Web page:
Hi, Docs. I completely agree that I must determine a cause!! But I seem to have run the full gamut of testing-lyme disease, thyroid function, Rheumatoid, Ankylosis, fibromalasia, vitamin deficiency, etc, etc,. All negative.(I've had a couple of the tests done more than once over the last year or so-again all negative). I'm truly at my wits end. I did initially have a neurological evaluation which included EMG , point/stimualtion/reaction testing, MRI for both my feet and back. The back was insignificant-no findings and WNL. The feet showed a PF rupture on the right and bilateral tenosynovitis, with areas of marked inflamation in both. But no masses, lesions, anatomical/biomechanical anomolies found in either my back or feet.
The sensory /motor thing has me baffled. But I now experience a different type of pain than at the onset of my injury about 1 year ago. It is almost like an 'itchy' type of pain in my feet. Tinglings with the occaisional zinger. Pretty constant, but more acute at night while in bed. But again, the pain is so much less than the first 5 months after the initial onset of the injury. I'm ambling about and manage to do some sports. It depends on how I feel-some days more tolerable than others. But never 'normal' or completely pain free (including my back).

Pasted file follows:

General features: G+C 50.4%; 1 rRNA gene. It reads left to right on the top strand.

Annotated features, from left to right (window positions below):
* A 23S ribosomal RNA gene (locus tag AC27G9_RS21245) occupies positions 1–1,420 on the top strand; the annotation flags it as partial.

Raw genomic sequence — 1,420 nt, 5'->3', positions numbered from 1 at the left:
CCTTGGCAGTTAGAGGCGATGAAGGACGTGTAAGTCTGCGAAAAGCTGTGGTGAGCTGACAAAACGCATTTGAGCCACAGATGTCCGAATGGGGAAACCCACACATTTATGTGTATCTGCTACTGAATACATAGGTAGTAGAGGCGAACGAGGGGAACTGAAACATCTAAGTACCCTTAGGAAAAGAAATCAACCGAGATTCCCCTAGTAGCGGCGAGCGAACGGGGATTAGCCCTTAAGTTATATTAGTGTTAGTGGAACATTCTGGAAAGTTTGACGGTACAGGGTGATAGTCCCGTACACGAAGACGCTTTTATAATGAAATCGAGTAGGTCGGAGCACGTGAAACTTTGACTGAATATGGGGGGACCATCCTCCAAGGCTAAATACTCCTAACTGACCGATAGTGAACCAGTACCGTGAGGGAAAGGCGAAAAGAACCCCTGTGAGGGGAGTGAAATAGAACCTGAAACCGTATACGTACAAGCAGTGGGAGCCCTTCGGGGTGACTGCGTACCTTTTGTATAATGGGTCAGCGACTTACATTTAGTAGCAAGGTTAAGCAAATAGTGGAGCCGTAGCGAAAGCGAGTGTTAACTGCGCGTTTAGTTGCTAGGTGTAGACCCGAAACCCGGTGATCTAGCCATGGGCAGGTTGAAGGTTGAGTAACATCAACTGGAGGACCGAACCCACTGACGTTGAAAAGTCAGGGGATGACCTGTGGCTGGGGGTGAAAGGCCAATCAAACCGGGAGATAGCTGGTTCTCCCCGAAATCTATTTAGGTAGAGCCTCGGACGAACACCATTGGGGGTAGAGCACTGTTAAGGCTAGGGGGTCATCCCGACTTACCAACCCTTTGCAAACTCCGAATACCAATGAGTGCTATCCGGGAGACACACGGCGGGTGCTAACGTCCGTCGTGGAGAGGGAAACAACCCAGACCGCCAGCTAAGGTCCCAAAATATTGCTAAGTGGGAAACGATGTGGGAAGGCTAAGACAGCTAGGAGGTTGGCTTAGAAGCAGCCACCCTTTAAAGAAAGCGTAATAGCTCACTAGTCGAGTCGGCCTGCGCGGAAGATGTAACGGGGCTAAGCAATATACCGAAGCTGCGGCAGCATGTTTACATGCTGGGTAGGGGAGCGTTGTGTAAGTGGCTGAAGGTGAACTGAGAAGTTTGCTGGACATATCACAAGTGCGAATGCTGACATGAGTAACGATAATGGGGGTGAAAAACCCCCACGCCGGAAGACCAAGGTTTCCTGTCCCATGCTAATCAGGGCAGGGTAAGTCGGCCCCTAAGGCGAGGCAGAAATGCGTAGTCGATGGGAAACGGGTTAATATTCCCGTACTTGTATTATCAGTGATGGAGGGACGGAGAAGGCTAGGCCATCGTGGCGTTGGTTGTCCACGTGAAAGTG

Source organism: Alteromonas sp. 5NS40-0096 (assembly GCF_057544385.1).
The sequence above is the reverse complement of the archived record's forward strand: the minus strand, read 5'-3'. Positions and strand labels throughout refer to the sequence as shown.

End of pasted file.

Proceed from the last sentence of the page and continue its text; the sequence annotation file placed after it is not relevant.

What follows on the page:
I just find it coincidental that my back was completely fine, absolutely no problems or pain,prior to and including the first 2-3 months after the initial onset of my feet. Then after about 3 months my back began to bother me. Hmmm. I'm at a loss.

Doc Z, you have me a little concerned with your implied urgency about the weakness in my feet. It makes me think that this is a progressive or has the potential to be a progessive or degenerative type of problem. I realize that neither you nor Doc B have a specialty in neurology, but just being able to have a dialogue about courses of action is tremendously helpful to me at this point.Thank you so much for both your inputs.-dfeet

Re: I have one for you--Weak feet??!!!!!!

Dr. Zuckerman on 11/16/00 at 20:27 (032885)

This makes alot of sense due to the TTS involving the PT nerve. You have lost of motor function or weakness in the intrintic muscles of the feet. I have a patient that had his entire posterior nerve cut by a very bright doctor for the treatment of TTS. Anyway he has atrophy of the plantar muscules . The atrophy is very bad. So what can be done. I would consider the personal foot trainer. It is possible to isolate all of the plantar and leg muscles of the foot. I would also make sure that there is no lower back nerve problems such as disc, spinal stenosis. Has the back been tested.